It’s bad enough when distorted sound ruins a YouTube video you’ve been waiting to see, but it is certainly not something you want to be associated with the videos you make for your business.
Getting the right audio video equipment is therefore an important task when you’re setting out and, some might say, even more important than the camera you choose.
Before you start worrying about costs, the good news is that your audio equipment needn’t cost you an arm and a leg. Great set ups are available for $200-300 or less.
There are three main types of sound equipment you can use for making your videos – stand alone microphones, camera-mounted mikes and wireless devices.
Each one has its pros and cons so first understanding the purpose of your video (what will you be using it for?) will help you decide which type of set up will be best for you.
The stand alone mikes are generally a high-end solution – boom mikes that are directional and are mounted on a pole or arm in a professional recording situation like film or TV. These can be expensive and are probably overkill for your small business video needs.
These devices attach and plug in to your camera and are uni-directional. They may have wind-socks to reduce interference and balance sound. You can pick up a good quality Rode Video Microphone for around $130, and these are an excellent mid-range solution for your audio.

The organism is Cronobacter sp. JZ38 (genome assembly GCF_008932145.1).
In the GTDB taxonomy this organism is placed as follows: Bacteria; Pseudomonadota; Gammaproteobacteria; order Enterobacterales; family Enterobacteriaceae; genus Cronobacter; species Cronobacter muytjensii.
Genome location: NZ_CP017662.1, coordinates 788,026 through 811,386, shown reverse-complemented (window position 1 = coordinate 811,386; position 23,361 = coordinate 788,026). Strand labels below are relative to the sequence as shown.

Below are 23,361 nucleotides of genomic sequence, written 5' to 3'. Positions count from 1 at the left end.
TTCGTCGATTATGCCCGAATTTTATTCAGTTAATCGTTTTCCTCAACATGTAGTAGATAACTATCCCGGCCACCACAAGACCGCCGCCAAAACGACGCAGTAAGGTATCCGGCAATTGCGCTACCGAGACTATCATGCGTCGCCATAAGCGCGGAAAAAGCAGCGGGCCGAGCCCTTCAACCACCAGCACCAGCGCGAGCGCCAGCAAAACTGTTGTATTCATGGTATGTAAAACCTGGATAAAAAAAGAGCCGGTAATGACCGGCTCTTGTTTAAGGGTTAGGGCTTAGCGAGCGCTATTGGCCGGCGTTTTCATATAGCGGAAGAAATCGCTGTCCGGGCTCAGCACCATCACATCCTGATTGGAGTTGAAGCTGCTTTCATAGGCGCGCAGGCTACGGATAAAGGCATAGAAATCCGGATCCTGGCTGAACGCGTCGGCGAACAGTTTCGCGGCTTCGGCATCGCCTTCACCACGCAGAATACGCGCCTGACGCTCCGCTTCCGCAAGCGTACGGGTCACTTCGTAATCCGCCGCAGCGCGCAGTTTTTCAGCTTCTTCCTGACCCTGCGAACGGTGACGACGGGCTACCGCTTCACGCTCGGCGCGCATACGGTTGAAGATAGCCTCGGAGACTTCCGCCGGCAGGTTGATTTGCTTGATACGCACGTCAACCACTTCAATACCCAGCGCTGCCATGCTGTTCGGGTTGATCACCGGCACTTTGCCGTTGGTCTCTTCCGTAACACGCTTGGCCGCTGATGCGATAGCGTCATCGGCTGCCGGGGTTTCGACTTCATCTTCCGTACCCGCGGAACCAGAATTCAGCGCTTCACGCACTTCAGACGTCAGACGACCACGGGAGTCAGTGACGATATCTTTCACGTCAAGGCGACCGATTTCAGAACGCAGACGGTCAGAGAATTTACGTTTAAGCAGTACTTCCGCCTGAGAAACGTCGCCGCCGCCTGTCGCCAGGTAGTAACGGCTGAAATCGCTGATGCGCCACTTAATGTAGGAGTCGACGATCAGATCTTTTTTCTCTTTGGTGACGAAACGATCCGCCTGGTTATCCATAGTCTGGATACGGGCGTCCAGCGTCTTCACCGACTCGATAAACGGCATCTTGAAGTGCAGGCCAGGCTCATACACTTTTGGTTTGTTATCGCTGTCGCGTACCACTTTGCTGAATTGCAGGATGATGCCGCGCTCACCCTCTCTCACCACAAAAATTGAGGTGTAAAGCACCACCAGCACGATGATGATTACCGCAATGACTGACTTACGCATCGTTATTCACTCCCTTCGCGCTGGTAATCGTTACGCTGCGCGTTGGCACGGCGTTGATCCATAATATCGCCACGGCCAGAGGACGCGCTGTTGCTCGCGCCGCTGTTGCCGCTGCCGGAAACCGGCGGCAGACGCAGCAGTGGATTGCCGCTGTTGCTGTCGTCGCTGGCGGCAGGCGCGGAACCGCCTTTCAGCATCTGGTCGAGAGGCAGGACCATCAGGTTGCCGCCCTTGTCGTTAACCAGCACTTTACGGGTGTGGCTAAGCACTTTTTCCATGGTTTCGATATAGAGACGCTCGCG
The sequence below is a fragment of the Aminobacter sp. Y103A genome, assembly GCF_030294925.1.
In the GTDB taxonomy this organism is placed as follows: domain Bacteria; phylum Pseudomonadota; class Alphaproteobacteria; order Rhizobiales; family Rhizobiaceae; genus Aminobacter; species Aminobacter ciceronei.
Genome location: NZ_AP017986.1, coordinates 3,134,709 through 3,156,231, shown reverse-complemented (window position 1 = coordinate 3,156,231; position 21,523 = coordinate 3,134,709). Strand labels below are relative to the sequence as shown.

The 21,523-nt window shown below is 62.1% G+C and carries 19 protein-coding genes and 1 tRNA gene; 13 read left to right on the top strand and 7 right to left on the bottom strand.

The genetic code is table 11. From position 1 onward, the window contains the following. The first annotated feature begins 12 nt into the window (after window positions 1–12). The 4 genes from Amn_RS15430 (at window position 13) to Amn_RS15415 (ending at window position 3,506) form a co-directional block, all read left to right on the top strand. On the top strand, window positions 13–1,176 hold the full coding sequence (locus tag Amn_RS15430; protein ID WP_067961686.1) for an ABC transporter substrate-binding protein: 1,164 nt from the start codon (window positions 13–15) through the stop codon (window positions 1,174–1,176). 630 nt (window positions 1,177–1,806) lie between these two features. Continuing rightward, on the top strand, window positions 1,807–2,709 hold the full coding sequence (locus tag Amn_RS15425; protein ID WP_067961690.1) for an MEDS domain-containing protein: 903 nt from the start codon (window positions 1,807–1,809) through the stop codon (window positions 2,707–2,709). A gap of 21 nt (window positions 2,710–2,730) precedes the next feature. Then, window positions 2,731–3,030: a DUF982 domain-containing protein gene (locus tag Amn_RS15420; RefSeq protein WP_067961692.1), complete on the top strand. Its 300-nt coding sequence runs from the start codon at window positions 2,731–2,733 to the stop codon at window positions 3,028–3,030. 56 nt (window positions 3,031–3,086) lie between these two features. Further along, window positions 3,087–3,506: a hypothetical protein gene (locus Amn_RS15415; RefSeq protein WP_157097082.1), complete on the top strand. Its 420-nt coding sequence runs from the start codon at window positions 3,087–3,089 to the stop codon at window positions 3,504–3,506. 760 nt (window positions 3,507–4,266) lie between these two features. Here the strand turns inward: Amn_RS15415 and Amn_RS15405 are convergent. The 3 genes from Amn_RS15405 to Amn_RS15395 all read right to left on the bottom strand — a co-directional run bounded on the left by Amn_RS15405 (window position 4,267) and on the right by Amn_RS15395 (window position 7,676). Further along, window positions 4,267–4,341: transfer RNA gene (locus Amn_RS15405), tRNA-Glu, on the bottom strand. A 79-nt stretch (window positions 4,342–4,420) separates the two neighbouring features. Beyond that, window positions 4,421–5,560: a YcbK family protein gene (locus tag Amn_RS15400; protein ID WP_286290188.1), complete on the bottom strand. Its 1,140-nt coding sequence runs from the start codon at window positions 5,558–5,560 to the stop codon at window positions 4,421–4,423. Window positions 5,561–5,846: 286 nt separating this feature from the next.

These are becoming the most popular audio devices for amateur video makers looking for a professional quality.
Bluetooth devices are commonly used but be careful, as some of them are proprietary and can only be used with equipment of the same brand.
For example, the Sony ECMHW2 can only be used with Sony equipment, but the Sony ECMAW3 can be used with any camera that has a microphone plug-in socket (most do these days.)
This latter device weighs in at around $200-300 and is great value , providing high quality audio for your business videos.
Bluetooth devices can be conveniently worn around the neck – take care not to be tempted to “play” with these devices when using them, as this will create unwanted “noise”. Don’t hold them in your hand! Clip on mikes prevent this temptation.
There are also USB devices like the Snowball, which are ideal for desk top usage.
Your audio video equipment is just one of many decisions you will have to make when choosing your video-making set up. Watch our videos to see how we do things our way at YouTube.com/theseomethod.